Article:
Review: Panasonic LUMIX GH5S – UPDATED!


When I do reviews, I have a habit of also checking my peer’s views of the same product, primarily to see if there is anything I have missed, and also to see what their take on a specific area might be.

And I am sure other reviewers do the same.

Mostly we agree on things, with the occasional point of difference usually down to a personal preference.

However, I was honestly gobsmacked when I saw a headline referring to the new Panasonic LUMIX GH5S as being brilliant for videographers but no good for stills photographers.

You see I have just spent 48 hours following around the Western Australian Targa South West rally that coincidentally (and happily) was run within 30 minutes of our little house in the Karri forests near the towns of Manjimup and Pemberton.

I decided to use my Panasonic HC-PV100 for the video (on tripod) but to use a GH5S Panasonic just sent me for the still shots (handheld).

Now, in this particular review mentioned, the two apparent drawbacks for still shots were lack of in-camera stabilisation plus a megapixel count of only 10.28.

I have been through every one of the images I took, and apart from some motion blur (these cars are running at a fair old clip as I am sure you can imagine and totally freezing a shot with a super high shutter defeats the purpose), I see no stabilisation issues at all.

And as for the megapixel count, I’m sorry but I thought the “mine is bigger than yours” argument went away years ago.

Putting that aside, I do agree however that the LUMIX GH5S is an excellent video shooter, accepting as always, the ergonomics are not always in keeping with the job in hand – I’d hate to shoot motor sport video with one for example, and certainly not say, the Red Bull Airshow!


Technical Specifications

As I am sure you are aware, the GH5S sells as a body only and you add your choice of lens(es). Ours came with a 12-60mm LUMIX Leica lens, which whilst not perfect for our test bed of Nissan GTRs, Ford Mustangs and Chevrolet Camaros, was adequate once you were close to the action. And that is one thing Targa races do allow as against circuit racing.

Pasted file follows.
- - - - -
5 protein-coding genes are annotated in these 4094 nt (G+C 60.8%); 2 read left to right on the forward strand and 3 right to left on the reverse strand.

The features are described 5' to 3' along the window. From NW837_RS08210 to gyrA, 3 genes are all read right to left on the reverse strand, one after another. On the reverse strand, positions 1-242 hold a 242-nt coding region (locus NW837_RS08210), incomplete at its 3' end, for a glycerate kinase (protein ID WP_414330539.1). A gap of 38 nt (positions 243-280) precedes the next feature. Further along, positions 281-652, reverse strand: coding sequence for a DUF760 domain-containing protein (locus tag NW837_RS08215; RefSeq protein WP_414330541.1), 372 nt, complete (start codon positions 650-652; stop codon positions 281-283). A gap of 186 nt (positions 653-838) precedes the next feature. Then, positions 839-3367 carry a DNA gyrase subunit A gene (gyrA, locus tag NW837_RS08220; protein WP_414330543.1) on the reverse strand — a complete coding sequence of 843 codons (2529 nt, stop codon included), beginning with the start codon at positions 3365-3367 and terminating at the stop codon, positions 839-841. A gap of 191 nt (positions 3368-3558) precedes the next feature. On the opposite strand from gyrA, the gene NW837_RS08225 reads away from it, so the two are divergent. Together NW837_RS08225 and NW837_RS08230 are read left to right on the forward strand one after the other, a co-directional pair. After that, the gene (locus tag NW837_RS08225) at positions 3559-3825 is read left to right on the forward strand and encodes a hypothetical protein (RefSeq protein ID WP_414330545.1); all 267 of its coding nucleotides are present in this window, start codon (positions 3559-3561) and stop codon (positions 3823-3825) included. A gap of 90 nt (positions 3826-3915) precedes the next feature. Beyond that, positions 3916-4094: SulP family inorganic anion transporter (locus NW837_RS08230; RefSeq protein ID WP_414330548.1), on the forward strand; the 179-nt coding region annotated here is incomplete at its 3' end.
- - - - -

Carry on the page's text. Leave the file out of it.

The mount is of course, the standard four thirds type, making available a large range of lenses, and not just from Panasonic.

The image sensor is 17.3mm x 13mm giving a 4:3 aspect ratio and as mentioned 10.28 megapixels effective. Also, as we said, there is no image stabilisation system incorporated.

Being a part of the GH5 family, the “S” variant supports 4K video and also 4K photo. We ere shooting in RAW for the sake of the exercise. MOV as well as MP4 files are supported as well as AVCHD for HD footage.

Bluetooth and Wi-fi (IEEE802) are included in the package along with QR Code Connection.

The built-in viewfinder which is fixed – ie no tilt – is OLED based and very clear with a 100% field of view. Magnification with a 50mm lens set to infinity is approximately 1.52x / 0.76x. It has a built-in eye sensor.

Conversely, the rear monitor, which flips out and twists and includes a touch screen is TFT LCD based. It also gives a 100% field of view and can be adjusted for brightness, contrast, saturation and Red-Green plus Blue-Yellow.

I personally don’t like using LCDs for framing, especially in very bright sunlight as I experienced at the Targa, but for those who do, I am sure it is more than adequate for your needs.

Live view supports a 2x and 4x zoom with, for still images, an extra tele conversion of 2.1x available. Functions available on-screen include level gauge, histogram (real time), guides, centre marker, zebras and highlight display for both stills and video.

There is one multi-function button. The list of attributes that can be applied to this in both record and playback mode is huge and can be viewed here. The same goes for the creative controls on-board and variable frame rate options.

Interface Controls

Normally I’d put this under the Technical Specifications section, but Panasonic has really made sure the GH5S is geared up for video specifically (even though I have no issues with it as a still camera personally).

Available ports are the usual, USB, headphone, external mic in as expected, however the HDMI port deserves special mention as it allows multiple monitor through capabilities including down conversion, VIERA link and HLG View Assist. For playback support is for 60Hz, 50Hz and 24Hz in frame sizes from24p up to 1080i